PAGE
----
Speaker Nancy Pelosi responded to the President that same evening. She said, in effect, “It will be OK, protect the troops so long as the President does so in Iraq.” She repeated the point: “in Iraq.” The meaning was clear: Congress has not given the President authority to attack Iran.
The President, however, has made clear that he will not be limited by Congress. He said:
… our strategy is comprehensive in order to resolve problems that will affect our own peace and the peace in the world.
The word “comprehensive” signals an intention bigger, more regional, than Iraq. He went on to explain:
… the biggest problem I see is the Iranians' desire to have a nuclear weapon. And, as you know, we've been dealing with this issue ever since you've been covering me, and pretty much ever since I've been the president.
It has been on his mind for a long time, and it seems highly probable that he has been preparing for this action since the Axis of Evil speech, naming Iran, in 2002.
As in Iraq, the President has made advances that are intended to look like diplomacy, but which have the regular, and predictable, result of increasing tensions.
This week, for example, Secretary Rice announced that the US will sit down with the Syrians and Iranians at a meeting called by the Iraqis. A State Department spokesman clarified, however, immediately: “This is not a negotiation.” That is to say, the US will be there but will not talk substantively, will not be prepared for a give and take. If the talks fail, as is highly likely if no negotiation occurs, the President will nevertheless be able to say that we tried diplomacy. Before the invasion of Iraq he was fond of saying that 12 years of waiting for Iraq to comply with UN resolutions was enough. Now, even though he will not negotiate, he will say that the path of diplomacy has been tried and failed. It all has a very familiar ring.
At the press conference on the 14th he said:
…. we've made it very clear to the Iranians that, if they would like to have a dialogue with the United States, there needs to be a verifiable suspension of their program.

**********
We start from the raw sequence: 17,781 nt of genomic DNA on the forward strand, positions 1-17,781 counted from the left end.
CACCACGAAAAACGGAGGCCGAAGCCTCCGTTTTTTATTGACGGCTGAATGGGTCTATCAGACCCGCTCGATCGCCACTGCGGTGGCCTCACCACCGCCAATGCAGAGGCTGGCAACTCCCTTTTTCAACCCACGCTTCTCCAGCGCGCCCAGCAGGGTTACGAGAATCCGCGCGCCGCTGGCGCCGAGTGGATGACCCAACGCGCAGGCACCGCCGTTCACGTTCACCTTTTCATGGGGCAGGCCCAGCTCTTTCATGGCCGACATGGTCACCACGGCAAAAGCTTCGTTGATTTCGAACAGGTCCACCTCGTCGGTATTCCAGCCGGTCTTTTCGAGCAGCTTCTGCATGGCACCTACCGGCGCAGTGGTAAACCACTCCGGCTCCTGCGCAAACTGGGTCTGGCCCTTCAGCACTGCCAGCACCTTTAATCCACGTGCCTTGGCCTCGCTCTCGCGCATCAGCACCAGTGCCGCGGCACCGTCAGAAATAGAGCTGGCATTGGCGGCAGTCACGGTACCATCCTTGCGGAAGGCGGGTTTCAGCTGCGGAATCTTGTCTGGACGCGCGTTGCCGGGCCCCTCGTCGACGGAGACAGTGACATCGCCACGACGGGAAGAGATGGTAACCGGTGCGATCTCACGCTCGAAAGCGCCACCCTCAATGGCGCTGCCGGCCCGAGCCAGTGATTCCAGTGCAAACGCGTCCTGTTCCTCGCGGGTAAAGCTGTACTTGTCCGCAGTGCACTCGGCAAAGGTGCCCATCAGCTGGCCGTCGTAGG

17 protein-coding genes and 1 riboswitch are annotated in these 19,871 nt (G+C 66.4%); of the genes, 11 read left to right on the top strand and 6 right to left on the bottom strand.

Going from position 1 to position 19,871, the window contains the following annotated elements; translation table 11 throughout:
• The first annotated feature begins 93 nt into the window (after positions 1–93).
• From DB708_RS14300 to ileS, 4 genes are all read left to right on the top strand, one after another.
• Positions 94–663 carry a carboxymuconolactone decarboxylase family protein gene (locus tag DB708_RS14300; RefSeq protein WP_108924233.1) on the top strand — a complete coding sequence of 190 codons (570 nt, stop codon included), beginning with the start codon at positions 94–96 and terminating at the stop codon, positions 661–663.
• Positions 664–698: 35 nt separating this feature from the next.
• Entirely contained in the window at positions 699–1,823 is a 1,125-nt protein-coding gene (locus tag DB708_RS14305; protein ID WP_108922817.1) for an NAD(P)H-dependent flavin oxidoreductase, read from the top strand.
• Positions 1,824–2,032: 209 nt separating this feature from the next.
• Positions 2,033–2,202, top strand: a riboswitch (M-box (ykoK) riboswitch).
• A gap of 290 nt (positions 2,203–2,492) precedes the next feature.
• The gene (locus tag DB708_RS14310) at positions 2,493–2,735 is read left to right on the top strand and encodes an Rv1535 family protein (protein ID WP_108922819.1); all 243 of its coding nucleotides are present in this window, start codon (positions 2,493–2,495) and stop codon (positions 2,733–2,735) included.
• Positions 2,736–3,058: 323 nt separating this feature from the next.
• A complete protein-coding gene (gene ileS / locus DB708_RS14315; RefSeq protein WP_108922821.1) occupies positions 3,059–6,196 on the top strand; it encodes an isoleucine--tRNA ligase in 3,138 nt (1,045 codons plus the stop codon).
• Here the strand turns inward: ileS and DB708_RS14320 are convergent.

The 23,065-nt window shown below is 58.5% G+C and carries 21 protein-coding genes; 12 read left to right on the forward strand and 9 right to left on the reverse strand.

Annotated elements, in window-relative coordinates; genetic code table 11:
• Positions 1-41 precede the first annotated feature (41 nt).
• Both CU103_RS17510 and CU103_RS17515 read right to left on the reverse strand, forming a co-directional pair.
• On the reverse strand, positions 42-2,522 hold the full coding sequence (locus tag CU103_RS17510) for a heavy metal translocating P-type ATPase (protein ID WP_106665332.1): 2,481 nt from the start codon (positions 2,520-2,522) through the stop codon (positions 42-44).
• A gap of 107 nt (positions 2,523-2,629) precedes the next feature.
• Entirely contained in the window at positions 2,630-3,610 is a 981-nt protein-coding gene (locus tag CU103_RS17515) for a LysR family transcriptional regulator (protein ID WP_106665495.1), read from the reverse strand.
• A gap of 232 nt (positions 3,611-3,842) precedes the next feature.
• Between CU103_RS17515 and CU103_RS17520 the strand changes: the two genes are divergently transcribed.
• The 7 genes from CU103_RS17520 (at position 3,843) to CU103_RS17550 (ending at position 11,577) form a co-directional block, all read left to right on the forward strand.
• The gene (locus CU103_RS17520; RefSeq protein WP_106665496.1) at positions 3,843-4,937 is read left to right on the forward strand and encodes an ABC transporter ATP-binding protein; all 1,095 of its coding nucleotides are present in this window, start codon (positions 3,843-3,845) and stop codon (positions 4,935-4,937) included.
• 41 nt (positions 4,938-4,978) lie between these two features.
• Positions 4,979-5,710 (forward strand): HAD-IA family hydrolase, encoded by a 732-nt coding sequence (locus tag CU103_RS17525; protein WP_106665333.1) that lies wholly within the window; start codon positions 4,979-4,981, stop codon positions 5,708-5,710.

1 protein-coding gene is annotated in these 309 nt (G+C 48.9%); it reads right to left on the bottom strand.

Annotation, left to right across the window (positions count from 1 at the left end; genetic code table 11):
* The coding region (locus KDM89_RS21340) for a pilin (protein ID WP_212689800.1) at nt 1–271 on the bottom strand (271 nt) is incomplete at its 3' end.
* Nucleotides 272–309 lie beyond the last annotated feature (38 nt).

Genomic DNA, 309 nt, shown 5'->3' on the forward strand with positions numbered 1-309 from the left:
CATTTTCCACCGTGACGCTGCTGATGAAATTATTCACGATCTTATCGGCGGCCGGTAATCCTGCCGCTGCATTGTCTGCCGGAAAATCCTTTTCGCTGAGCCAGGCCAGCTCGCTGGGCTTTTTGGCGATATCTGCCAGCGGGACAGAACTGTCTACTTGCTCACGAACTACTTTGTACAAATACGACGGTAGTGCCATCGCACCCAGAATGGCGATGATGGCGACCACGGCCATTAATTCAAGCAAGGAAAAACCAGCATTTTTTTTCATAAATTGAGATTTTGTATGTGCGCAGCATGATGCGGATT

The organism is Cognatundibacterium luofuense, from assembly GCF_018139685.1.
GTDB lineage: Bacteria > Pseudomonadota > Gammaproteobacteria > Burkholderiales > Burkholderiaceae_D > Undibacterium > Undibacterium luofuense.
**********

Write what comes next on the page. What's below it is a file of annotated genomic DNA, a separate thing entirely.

The United States therefore will not actually negotiate with the Iranian government unless that government meets our pre-condition, which is to give up the uranium enrichment program. At first, this sounds reasonable. But, for the Iranians it is not reasonable at all.
The right to enrich uranium is guaranteed to Iran by the Nuclear Non Proliferation Treaty to which both Iran and the United States are signatories. Mr. Bush is offering to negotiate therefore, only if Iran gives up and forfeits a right to which it is already entitled under international law. That is, if and only if, Iran is willing to give away the very core of the dispute, in advance, before the negotiation, will we meet to negotiate. Iran is invited to come to the table on condition that it forfeits the reason for coming to the table. No Iranian government can make that concession and remain in power. The president and his advisors know that. While therefore the president appears to be making an offer to talk he is in fact making an offer designed to reinforce the stalemate that then will be used as a justification for attack. It is a demand designed to fail, and as such, a follows a formula for inevitable escalation.
This is the same formula Mr. Bush used when negotiating with Saddam Hussein: The President repeatedly told the nation that if Hussein would show us proof that he had no nuclear weapons we would not attack. Hussein could not do that. He could not prove nothing was nowhere. He tried. He let inspectors in, but Rumsfeld said that the absence of evidence is not evidence of absence. So Hussein provided 12,000 pages of documents. Rumsfeld said that is too much evidence of absence; it is a smokescreen to confuse us.
The whole demand to prove no WMD in Iraq was intended to look like diplomacy, but was a demand which had to fail because no proof would be accepted, and therefore the whole diplomatic charade had the effect to increase rather than decrease tensions.
Two weeks before the last invasion the President said again: “bring your weapons out into the parking lot and show us them and we will not go to war.” Saddam, however, could not bring nothing out into the parking lot. Again, the president was acting as if he intended peace but making demands that inevitably increased the excuses for war.